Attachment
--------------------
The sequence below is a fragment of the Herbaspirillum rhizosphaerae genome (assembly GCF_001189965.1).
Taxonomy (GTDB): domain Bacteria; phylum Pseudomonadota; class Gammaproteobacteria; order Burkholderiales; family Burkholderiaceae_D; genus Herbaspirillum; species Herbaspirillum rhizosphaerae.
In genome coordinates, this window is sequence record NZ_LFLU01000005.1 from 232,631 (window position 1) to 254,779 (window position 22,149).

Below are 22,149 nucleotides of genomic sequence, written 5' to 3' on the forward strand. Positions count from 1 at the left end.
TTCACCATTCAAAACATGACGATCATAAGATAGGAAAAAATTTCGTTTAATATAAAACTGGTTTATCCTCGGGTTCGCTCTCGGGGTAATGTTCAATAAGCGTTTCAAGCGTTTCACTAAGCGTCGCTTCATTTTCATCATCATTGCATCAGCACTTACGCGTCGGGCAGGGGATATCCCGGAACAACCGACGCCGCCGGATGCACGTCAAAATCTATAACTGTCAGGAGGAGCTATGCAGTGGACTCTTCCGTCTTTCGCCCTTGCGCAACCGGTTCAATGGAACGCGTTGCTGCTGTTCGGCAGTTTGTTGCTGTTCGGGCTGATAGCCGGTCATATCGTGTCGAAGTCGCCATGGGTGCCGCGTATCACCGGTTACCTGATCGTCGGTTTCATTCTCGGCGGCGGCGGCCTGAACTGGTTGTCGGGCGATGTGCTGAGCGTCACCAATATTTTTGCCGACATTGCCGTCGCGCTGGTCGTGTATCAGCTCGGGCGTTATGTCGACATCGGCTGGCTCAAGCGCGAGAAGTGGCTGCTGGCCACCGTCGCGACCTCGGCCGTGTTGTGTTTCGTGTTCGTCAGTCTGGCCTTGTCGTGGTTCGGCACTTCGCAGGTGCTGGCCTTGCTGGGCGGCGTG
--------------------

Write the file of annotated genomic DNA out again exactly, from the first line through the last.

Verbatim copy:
The sequence below is a fragment of the Herbaspirillum rhizosphaerae genome (assembly GCF_001189965.1).
Taxonomy (GTDB): domain Bacteria; phylum Pseudomonadota; class Gammaproteobacteria; order Burkholderiales; family Burkholderiaceae_D; genus Herbaspirillum; species Herbaspirillum rhizosphaerae.
In genome coordinates, this window is sequence record NZ_LFLU01000005.1 from 232,631 (window position 1) to 254,779 (window position 22,149).

Below are 22,149 nucleotides of genomic sequence, written 5' to 3' on the forward strand. Positions count from 1 at the left end.
TTCACCATTCAAAACATGACGATCATAAGATAGGAAAAAATTTCGTTTAATATAAAACTGGTTTATCCTCGGGTTCGCTCTCGGGGTAATGTTCAATAAGCGTTTCAAGCGTTTCACTAAGCGTCGCTTCATTTTCATCATCATTGCATCAGCACTTACGCGTCGGGCAGGGGATATCCCGGAACAACCGACGCCGCCGGATGCACGTCAAAATCTATAACTGTCAGGAGGAGCTATGCAGTGGACTCTTCCGTCTTTCGCCCTTGCGCAACCGGTTCAATGGAACGCGTTGCTGCTGTTCGGCAGTTTGTTGCTGTTCGGGCTGATAGCCGGTCATATCGTGTCGAAGTCGCCATGGGTGCCGCGTATCACCGGTTACCTGATCGTCGGTTTCATTCTCGGCGGCGGCGGCCTGAACTGGTTGTCGGGCGATGTGCTGAGCGTCACCAATATTTTTGCCGACATTGCCGTCGCGCTGGTCGTGTATCAGCTCGGGCGTTATGTCGACATCGGCTGGCTCAAGCGCGAGAAGTGGCTGCTGGCCACCGTCGCGACCTCGGCCGTGTTGTGTTTCGTGTTCGTCAGTCTGGCCTTGTCGTGGTTCGGCACTTCGCAGGTGCTGGCCTTGCTGGGCGGCGTG